* CEO says focus is on productivity
* Major miners have reported increased cash, reduced debt
* Stronger South African rand creates headwind (Adds detail on Quellaveco, diamonds, update share price)
LONDON, Feb 22 (Reuters) - Anglo American said on Thursday annual earnings rose 45 percent and net debt halved as the miner recovered from a commodities slump, but its share rally stalled as some of the figures failed to meet analysts' expectations.
All the major miners have reported a recovery from the 2015-16 crash in commodities prices, announcing increased returns for shareholders and lower debt, while promising to avoid the spending sprees that piled on new supplies and helped to end the last boom.
Anglo American and Glencore, which on Wednesday said its results were the strongest yet, saw their shares fall the furthest in the downturn and have rallied the most as commodity markets have recovered.
South African-focused Anglo received a further spur this year from expectations the country's new President Cyril Ramaphosa, who replaced Jacob Zuma, will support the industry.
But Anglo shares, which had outperformed rivals by rising more than 15 percent this year, slipped as must as 4 percent as analysts said Thursday's results missed some forecasts despite improving vastly since the commodities downturn.
By 1411 GMT, the shares had recovered some ground to trade around 1 percent lower.
The company reported underlying earnings before interest, tax, depreciation and amortization (EBITDA) of $8.8 billion, a 45 percent increase year-on-year.
It delivered free cash flow of $4.9 billion, a 93 percent increase that helped to roughly halve its net debt and it restored dividends that were scrapped during the downturn.
When the commodity crash was at its most severe, Anglo said it would narrow its focus to diamonds, platinum group metals and copper. As the market recovered, it ceased to be a forced seller, retaining coal operations that have driven profits higher.
Still it has reduced its assets by 47 percent since 2012 and boosted productivity.
"We have done what we said we would do," Chief Executive Officer Mark Cutifani told reporters on a conference call, highlighting in particular the improvement in productivity by 28 percent per person last year alone.
"Anglo American is a fundamentally different business. We are more resilient. We are more competitive. We are delivering solid returns," he said. "Our intention is to keep improving the business from the base we have established today."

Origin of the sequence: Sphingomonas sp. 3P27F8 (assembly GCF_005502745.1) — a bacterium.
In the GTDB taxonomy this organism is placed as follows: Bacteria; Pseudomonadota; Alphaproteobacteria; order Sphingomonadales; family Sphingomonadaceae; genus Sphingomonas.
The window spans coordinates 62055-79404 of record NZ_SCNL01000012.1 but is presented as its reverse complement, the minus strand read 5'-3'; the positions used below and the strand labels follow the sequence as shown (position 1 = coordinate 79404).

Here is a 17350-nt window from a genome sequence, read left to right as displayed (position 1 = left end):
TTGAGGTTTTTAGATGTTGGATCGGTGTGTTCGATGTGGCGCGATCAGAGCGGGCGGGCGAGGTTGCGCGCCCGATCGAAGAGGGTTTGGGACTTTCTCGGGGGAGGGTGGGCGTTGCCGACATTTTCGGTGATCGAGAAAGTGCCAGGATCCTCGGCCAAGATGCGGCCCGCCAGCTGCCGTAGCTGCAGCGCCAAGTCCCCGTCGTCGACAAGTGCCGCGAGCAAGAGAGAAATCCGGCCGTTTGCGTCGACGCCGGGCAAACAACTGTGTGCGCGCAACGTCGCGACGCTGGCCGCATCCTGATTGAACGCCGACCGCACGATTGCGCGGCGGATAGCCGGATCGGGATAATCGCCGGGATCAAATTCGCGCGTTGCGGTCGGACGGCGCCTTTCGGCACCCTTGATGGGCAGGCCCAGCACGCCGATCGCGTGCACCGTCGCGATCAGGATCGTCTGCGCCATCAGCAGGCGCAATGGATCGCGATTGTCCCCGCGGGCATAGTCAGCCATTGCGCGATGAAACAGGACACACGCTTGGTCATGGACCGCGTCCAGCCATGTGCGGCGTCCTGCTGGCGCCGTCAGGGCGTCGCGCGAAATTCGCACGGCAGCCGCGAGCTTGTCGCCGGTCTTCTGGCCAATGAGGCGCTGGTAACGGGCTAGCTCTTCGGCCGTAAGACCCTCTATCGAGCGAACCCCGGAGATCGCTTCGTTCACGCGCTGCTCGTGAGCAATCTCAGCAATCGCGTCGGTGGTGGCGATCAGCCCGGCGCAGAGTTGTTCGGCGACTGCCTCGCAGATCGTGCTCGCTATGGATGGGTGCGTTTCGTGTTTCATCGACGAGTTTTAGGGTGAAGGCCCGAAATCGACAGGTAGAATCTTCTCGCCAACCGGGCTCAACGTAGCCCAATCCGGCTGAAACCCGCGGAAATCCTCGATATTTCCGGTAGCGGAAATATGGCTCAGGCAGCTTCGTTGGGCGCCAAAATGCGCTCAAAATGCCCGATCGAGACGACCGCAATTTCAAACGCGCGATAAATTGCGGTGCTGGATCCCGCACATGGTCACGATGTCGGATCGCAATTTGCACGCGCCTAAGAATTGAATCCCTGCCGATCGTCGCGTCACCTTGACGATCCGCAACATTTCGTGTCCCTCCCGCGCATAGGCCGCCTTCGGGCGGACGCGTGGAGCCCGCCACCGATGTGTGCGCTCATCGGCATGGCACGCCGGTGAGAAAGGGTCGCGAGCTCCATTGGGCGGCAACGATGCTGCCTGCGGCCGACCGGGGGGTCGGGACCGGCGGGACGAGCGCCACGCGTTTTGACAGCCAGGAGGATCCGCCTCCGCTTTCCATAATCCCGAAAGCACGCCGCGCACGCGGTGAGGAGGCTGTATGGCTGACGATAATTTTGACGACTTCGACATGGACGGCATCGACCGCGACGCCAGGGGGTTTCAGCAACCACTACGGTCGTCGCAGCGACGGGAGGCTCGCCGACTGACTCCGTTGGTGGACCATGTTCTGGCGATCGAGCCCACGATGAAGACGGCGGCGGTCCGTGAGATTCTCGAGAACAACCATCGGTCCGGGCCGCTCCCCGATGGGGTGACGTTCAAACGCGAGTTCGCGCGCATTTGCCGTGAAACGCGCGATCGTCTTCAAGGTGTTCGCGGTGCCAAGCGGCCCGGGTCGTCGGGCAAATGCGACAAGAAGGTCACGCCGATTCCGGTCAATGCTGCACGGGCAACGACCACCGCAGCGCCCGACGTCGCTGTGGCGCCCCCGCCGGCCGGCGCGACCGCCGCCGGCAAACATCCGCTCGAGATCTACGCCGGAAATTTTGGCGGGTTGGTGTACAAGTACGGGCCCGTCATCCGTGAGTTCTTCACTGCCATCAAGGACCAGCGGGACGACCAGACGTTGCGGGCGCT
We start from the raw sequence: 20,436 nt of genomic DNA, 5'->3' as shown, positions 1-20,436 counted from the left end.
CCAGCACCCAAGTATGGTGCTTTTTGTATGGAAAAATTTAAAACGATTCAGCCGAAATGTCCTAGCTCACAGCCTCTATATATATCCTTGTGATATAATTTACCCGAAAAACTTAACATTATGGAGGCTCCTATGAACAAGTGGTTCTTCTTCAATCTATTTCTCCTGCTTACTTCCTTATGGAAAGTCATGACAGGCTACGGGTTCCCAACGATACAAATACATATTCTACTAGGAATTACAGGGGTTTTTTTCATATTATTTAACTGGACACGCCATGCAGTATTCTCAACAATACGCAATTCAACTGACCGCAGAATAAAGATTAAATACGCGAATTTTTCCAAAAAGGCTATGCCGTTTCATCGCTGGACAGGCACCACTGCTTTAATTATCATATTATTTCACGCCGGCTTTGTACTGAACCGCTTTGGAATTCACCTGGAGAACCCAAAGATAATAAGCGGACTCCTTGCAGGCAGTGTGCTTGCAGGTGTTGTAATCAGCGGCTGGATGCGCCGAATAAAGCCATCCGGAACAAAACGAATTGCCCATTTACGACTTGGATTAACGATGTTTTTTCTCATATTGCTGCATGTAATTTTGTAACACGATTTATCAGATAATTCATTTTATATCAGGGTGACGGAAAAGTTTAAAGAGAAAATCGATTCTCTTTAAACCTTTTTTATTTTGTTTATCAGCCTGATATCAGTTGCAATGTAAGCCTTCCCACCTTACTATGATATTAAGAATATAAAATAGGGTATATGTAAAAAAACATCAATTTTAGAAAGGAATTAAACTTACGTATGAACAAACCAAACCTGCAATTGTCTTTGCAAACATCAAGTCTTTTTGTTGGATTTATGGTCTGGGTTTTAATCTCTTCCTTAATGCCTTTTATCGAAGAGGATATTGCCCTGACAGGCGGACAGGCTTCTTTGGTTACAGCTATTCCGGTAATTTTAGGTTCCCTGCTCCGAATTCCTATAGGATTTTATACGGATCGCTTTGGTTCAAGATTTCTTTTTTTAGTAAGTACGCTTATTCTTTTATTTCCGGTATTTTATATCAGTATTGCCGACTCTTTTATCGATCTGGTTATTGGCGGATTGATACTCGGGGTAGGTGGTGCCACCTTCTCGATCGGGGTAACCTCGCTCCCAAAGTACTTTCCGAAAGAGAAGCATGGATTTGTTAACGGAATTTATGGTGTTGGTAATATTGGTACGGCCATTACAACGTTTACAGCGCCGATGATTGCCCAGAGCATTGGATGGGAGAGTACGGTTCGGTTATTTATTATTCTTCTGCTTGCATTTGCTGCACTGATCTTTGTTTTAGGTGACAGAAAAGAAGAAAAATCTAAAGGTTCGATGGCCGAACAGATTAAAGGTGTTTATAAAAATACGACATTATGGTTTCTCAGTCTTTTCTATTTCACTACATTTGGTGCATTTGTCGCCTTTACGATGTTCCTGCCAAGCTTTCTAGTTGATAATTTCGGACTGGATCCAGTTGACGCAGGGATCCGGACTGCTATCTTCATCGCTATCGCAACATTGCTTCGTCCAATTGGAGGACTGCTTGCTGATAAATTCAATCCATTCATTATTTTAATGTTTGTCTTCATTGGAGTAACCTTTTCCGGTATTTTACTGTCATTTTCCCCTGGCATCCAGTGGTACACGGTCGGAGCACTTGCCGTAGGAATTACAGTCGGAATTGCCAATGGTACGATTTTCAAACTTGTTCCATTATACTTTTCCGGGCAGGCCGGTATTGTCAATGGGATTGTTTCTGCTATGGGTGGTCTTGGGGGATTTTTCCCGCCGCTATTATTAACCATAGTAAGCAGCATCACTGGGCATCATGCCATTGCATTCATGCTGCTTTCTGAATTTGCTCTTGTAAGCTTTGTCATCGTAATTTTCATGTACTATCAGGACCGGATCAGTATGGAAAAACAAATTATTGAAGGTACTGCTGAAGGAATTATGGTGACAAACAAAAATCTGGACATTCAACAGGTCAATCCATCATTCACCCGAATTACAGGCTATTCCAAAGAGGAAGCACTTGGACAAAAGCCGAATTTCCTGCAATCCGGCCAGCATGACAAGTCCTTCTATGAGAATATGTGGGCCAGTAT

Edward Sterck, analyst at BMO Capital Markets, which rates Anglo outperform, said the full-year profit was slightly light.
"The results are a little disappointing, but the company has demonstrated a significant year-on-year improvement and is clearly still walking down the path to redemption," he wrote.
A stronger South African rand, which reached three-year highs as the president was replaced, has created a headwind by eroding the impact of commodity price gains as the rand-based costs of Anglo's South African operations are effectively higher.
Anglo said it did not hedge the currency, but protected itself through a diverse portfolio and cost cutting.
As miners focus on an expected rise in demand for copper from the renewable energy industry and electric vehicles, Anglo must decide whether to develop the Quellaveco copper project in Peru in which it has an 81.9 percent stake.
Cutifani said the company was finalizing feasibility work and the board would be asked to decide around the middle of the year. Anglo was weighing whether its Japanese partner Mitsubishi should have a bigger share to curb costs, he said.
Cutifani said production of diamonds, which provided about a fifth of the firm's revenue, remained central to diversifying the portfolio. The gemstone prices tend to run counter to the overall commodities cycle and are generally less volatile.
The chief executive of Anglo's De Beers diamond unit, Bruce Cleaver, said in an interview De Beers' supply would shrink slightly over the coming years, potentially boosting prices.
A new mine at Gahcho Kue in Canada helped lift De Beers' 2017 output to 33.5 million carats, up a fifth from the previous year. It is forecast to rise to 34 million-36 million carats in 2018 before shrinking to 32 million carats in 2019-2020, as old mines in Canada and South Africa become less productive.
(Additional reporting by Arathy S Nair and Noor Zainab Hussain in Bengaluru; Editing by Adrian Croft and Edmund Blair)